On what he said to the team after the game:
“We spoke quickly about some of things I said here. On the night, I don’t think it’s our best. We talk about the kind of game we were just in, and now the ability to push forward understanding that the road to move through this tournament is now a little different.”
U.S. midfielder LANDON DONOVAN
On the match:
“First of all, give Panama a lot of credit. They started the game well, took the initiative to be aggressive and made some early plays. It took us a while to get into the game and our second half was very good, but when you dig yourself a hole that deep sometimes you can’t get out of it.”
On why the team started slow:
“It’s hard to know. Sometimes you just come out flat for whatever reason. At this level and against a good team, you can’t do that. Some nights you come out flat and you don’t get punished and other nights you do. We learned a valuable lesson tonight. We have got to make sure we take that with us.”
On the team getting beaten for the first time in Gold Cup group play:
“It’s bound to happen at some point. CONCACAF teams are getting better and better. That’s a pretty good team that we played against. It’s disappointing but the reality is that it is over now and we‘ve got to learn something from it but that doesn’t help us for Tuesday. We have got to turn around and make sure that we are ready to play. We’ve got to win Tuesday, see what else happens and see where we end up. We’re still fine. We just have to make sure we learn some lessons.”
On the lessons the team learned:
“You can’t start that way. I think for some reason we were just a little lackadaisical, a little complacent early. We had some of the ball and we felt OK about ourselves, but they put us on our heels a few times and they made a play that changed the game. The penalty is a little fluky and now we’re chasing the game. We can’t start that way; that’s the overwhelming, obvious point.”
U.S. defender STEVE CHERUNDOLO
On the game:
“I think a 2-0 hole was just too big for us to get ourselves out of tonight. Nonetheless, I think the effort in the second half was very good and is something we wouldn’t like to build on, but we’re going to have to build on.”
On what the U.S. needs to do in the next game:
“To go out and play the soccer that we want to play, that we can play, and obviously to win. Nothing less than a win works for us, so we have to win the last game and go from there. It’s going to be the hard route to the final now but we’re ready for it, and we have to get this loss behind us and focus on the next game.”
What the team does from here:
“Spend as little time is possible analyzing this game, and start preparing for the next game. That starts with a good recovery tonight."
U.S. defender TIM REAM
On the start:
“We just came out slow, with not enough energy from the get go and it kind of put us on our heels. That’s what happens: if you come out slow, you are going to get punished for it.”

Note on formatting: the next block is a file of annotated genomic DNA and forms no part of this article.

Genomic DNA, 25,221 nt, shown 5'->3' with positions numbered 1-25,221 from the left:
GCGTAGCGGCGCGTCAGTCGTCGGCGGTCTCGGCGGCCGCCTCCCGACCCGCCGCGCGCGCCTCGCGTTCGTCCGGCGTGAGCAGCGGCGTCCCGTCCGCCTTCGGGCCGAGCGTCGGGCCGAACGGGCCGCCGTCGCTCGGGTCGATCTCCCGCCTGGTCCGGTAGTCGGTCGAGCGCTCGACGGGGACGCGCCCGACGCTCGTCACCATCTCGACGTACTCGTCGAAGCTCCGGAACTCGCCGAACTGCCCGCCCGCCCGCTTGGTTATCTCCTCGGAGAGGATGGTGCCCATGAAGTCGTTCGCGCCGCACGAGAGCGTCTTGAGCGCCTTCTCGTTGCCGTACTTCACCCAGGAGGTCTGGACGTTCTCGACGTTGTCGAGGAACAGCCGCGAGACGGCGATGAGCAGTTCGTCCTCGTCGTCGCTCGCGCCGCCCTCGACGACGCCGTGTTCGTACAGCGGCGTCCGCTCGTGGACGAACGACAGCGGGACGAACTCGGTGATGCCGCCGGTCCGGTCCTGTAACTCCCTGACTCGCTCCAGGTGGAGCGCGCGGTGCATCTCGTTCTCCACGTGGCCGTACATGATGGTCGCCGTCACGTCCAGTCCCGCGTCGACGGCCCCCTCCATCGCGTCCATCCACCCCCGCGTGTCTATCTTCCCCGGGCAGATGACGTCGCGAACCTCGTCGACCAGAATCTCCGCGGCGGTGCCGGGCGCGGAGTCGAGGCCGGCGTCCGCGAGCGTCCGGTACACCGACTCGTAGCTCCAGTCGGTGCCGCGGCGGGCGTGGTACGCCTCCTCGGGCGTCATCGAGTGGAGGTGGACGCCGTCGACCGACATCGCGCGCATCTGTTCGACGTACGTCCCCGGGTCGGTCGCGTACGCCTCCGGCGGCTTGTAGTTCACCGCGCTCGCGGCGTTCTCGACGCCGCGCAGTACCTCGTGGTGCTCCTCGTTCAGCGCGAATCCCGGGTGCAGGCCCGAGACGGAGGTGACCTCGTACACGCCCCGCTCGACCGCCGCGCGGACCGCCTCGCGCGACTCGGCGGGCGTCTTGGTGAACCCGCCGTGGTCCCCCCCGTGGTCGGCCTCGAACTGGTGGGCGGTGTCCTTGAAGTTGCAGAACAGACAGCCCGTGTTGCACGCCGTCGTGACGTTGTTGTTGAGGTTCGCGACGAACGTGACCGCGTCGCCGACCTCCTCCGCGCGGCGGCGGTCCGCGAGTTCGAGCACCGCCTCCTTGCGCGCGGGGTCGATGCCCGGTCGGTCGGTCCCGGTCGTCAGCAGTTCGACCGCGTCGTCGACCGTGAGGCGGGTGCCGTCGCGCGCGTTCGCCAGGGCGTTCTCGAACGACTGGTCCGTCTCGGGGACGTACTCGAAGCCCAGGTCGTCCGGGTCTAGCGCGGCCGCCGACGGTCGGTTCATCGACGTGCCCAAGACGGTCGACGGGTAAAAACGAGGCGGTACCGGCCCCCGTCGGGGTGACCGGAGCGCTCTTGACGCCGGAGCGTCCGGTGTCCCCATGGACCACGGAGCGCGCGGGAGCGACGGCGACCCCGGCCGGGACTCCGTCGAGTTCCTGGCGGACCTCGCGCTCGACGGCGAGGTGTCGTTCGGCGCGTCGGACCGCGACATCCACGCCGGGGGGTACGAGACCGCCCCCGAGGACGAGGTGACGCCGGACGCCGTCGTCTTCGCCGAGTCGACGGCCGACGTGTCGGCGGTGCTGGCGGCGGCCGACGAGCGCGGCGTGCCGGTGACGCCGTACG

Comparing the first two Gold Cup matches:
“It was completely different than the way we came out against Canada in Detroit. It’s not like we were looking past this game. For whatever reason we didn’t move the ball quick enough and put enough pressure on and come out with enough energy.”
U.S. forward CHRIS WONDOLOWSKI
On if Panama’s style caught the U.S. off guard:
“Absolutely not. We’re used to that. It wasn’t anything we haven’t seen before and we were prepared for that coming in. I really didn’t think it was that big of a deal. We gave them three or four early chances and they put one of them away and we were behind all game. That’s going to cost you.”
• Another goalkeeping success story, Hahnemann has undertaken a career spanning from the A-League to the MLS to the English Premier League, to the English Championship and now back to the Premier League with Wolverhampton Wanderers
• Had the longest layoff from U.S. National Team duty ever, with an eight-year, five-month, 28-day break spanning appearances between 1994 and 2003
• Made the leap from MLS to Europe in 1999, joining Fulham for three years before being loaned out and finally signing a deal with Reading in 2002
Nicknames include ‘Red Bird’ and ‘Boomer’ … Likes to work on his Porsche, play video games, and ride dirt bikes with his kids … Famous for throwing his jersey into the crowd at all his matches in England … Intensely patriotic, he has a tattoo of the American flag on his left arm … He and wife Amanda have two boys, Hunter and Austin … Holds a German passport … Rides his bike to training with Wolves.
As Seattle Pacific’s only three-time All-American, Hahnemann helped the Falcons capture the 1993 NCAA Division II Championship in his senior year ... Named Defensive MVP of the 1993 Final Four ... A four-year letterman at Seattle Pacific, Hahnemann holds school records for consecutive scoreless minutes (944), consecutive shutouts (10) and career shutouts (46) ... Rated among the nation’s top 10 in shutouts and goals-against average in all four of his collegiate seasons.